Decided: October 11, 1948.
PETER C. BUSCHBAUM, PLAINTIFF-RESPONDENT,
PAUL W. BARRON, TRADING AS AFFILIATED BUSINESS BROKERS, DEFENDANT-APPELLANT
On appeal from District Court of the Fifth Judicial District of Bergen County.
Jacobs, Eastwood and Bigelow. The opinion of the court was delivered by Bigelow, J.A.D.
[1 NJSuper Page 6]
The plaintiff engaged defendant as a business broker to find a purchaser for a small business known as Pete's Tydol Service which was conducted on leased premises at Emerson, New Jersey. Defendant succeeded in doing so and plaintiff sold the business. The purchase price passed through defendant's hands, first the initial deposit and then the balance of the price when the bill of sale was delivered. He retained his agreed commission, $175, and handed over the rest of the money to plaintiff. Two months later, plaintiff instituted suit for the money so retained, and was awarded judgment on the ground that defendant had not been entitled to any commission, as he was prohibited by the statute from participating as a broker in the transaction, since it included a transfer of the leasehold and defendant did not have a real estate broker's license. R.S. 45:15-3.
The Court of Errors and Appeals in Kenney v. Paterson Milk & Cream Co. (E. & A. 1933) 110 N.J. Law 141, held that an unlicensed broker could not maintain an action for a commission on the sale of the defendant's business as a going concern when the sale included real estate. A New York decision, Weingast v. Rialto Pastry Shop (1926) 243 N.Y. 113, 152 N.E. 693, was distinguished on sundry grounds, among them that there only an assignment of a lease was involved in the sale of the business and not the conveyance of the land itself. The few reported cases dealing with the necessity for a broker's license, are collected in a note in 88 A.L.R. 1422. See also 8 Am. Jur. 996, Brokers, sec. 12. Whether the rule of the Kenney case forbids one without a real estate broker's license to negotiate the sale of a small business where an assignment of the leasehold is incident to the deal, is a question which we need not attempt to answer, since we must reverse the judgment on another ground.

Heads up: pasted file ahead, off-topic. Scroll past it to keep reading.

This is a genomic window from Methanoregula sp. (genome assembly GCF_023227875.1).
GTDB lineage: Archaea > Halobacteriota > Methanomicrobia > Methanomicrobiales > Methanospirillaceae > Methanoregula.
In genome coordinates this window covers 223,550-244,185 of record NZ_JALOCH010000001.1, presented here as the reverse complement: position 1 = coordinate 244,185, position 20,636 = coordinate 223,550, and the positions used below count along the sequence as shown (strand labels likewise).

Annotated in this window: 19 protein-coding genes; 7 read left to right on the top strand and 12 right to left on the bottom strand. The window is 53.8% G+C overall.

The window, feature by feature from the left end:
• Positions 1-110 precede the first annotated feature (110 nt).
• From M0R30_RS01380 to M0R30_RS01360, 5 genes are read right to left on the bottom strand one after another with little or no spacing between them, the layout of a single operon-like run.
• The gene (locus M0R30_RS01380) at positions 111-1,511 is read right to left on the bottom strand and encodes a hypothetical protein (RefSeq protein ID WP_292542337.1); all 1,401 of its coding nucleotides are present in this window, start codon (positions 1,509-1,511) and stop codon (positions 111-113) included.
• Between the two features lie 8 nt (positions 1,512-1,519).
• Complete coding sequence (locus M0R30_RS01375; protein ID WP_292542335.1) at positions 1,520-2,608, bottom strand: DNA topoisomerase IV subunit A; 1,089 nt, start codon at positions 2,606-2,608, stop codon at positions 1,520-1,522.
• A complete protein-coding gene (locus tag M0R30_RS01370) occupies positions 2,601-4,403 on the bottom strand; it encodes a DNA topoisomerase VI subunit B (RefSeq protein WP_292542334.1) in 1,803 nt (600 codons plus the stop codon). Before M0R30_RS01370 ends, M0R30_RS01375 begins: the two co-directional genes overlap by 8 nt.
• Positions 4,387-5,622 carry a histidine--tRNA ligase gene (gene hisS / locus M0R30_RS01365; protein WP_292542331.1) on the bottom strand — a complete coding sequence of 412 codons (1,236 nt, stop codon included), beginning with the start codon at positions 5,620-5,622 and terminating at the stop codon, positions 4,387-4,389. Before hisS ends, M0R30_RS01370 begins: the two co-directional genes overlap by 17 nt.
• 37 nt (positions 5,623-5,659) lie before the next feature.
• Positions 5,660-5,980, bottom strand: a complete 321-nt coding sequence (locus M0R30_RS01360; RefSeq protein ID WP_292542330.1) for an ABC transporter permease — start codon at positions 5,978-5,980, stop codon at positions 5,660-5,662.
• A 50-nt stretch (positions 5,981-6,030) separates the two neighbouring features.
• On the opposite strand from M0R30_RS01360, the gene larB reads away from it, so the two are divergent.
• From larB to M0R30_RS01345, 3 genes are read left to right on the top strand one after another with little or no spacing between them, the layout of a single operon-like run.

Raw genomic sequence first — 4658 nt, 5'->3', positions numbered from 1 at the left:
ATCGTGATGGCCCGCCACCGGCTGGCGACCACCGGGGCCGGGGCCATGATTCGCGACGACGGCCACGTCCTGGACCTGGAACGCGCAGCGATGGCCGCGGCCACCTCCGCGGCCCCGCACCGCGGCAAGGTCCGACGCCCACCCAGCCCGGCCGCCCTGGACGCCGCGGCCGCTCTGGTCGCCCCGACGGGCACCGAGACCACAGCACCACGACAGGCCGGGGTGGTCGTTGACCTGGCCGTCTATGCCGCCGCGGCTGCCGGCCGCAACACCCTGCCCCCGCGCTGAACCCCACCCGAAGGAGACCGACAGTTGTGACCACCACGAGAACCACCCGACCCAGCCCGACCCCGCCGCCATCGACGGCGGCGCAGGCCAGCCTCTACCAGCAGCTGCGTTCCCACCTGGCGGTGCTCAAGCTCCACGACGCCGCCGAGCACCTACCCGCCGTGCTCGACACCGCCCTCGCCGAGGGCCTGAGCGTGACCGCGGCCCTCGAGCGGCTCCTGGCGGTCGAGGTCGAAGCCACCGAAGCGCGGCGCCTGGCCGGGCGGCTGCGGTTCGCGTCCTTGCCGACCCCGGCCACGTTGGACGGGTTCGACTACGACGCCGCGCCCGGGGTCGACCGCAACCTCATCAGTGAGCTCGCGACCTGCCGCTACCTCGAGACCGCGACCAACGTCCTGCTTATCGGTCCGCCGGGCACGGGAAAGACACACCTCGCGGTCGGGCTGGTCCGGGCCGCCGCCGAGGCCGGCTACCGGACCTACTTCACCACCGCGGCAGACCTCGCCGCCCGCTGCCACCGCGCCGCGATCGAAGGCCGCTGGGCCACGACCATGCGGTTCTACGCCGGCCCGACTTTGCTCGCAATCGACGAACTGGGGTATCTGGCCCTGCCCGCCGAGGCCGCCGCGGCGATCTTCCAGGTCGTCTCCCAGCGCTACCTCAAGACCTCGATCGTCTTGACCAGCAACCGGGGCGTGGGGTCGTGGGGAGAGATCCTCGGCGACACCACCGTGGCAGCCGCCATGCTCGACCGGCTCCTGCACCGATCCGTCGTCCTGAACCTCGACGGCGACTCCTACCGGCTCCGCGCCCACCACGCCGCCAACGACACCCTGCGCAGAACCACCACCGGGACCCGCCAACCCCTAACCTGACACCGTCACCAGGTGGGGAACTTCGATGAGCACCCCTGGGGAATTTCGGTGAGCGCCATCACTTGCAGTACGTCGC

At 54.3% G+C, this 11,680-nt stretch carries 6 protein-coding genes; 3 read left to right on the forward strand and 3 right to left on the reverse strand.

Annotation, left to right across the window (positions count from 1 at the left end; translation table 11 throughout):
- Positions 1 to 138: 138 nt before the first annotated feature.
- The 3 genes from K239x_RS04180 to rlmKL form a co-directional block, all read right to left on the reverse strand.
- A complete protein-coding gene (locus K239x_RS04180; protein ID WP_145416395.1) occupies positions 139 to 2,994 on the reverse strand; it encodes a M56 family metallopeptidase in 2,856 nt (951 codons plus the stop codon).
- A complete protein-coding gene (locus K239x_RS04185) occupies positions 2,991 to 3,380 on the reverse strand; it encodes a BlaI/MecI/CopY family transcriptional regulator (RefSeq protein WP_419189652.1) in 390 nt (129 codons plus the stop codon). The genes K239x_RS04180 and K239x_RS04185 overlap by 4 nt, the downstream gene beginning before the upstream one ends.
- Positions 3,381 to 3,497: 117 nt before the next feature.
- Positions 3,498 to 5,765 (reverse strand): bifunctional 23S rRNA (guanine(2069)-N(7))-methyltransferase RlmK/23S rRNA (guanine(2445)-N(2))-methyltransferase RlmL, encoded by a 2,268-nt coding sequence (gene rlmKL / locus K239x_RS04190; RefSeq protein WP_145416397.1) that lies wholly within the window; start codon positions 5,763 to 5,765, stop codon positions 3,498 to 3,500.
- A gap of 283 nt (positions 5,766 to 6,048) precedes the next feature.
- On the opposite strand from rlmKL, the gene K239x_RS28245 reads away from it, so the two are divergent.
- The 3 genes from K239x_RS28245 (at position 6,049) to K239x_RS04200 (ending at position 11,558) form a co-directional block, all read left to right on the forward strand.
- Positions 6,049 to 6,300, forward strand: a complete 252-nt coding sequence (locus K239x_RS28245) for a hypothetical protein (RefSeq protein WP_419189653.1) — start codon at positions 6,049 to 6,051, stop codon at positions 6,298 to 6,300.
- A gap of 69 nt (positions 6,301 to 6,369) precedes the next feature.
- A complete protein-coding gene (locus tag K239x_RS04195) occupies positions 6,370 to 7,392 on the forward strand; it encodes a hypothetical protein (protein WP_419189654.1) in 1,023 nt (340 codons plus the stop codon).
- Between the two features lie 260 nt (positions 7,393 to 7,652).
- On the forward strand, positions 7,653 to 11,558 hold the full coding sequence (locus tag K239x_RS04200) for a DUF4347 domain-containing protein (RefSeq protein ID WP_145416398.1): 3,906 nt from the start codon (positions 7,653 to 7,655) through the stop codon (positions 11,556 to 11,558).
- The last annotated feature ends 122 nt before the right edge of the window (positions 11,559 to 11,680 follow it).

[1 NJSuper Page 7]
This is not a suit by the broker for his commission, but is an action by his client to recapture the commission which has already been paid. The listing agreement contained authority for defendant to deduct his commission from the purchase price. The contract of sale contained a covenant by the plaintiff to pay the commission upon the closing of the transaction. When that time arrived, plaintiff was present and allowed defendant to receive the purchase price and take out of it the commission as contemplated by the listing agreement. While plaintiff did not himself count out the money for the commission and hand it to defendant, his acquiescence in what was done, as well as the authorization he had given defendant to deduct his commission, brings the case within the rules governing voluntary payments made under a mistake of law, or pursuant to an illegal bargain. Generally, the one who has made the payment is not entitled to restitution. Rest. Restitution, secs. 45 and 47. D'Aloia v. Summit, (Sup. Ct. 1916) 89 N.J. Law 154; Lehigh Valley R.R. Co. v. United Lead Co., (Sup. Ct. 1926) 102 N.J. Law 545; 4 Am. Jur. 518, Assumpsit, sec. 28. The entire transaction had been executed. Plaintiff received from defendant full performance and paid only what he promised to pay. Plaintiff showed no basis for relief.
The judgment will be reversed with instructions to enter judgment for the defendant.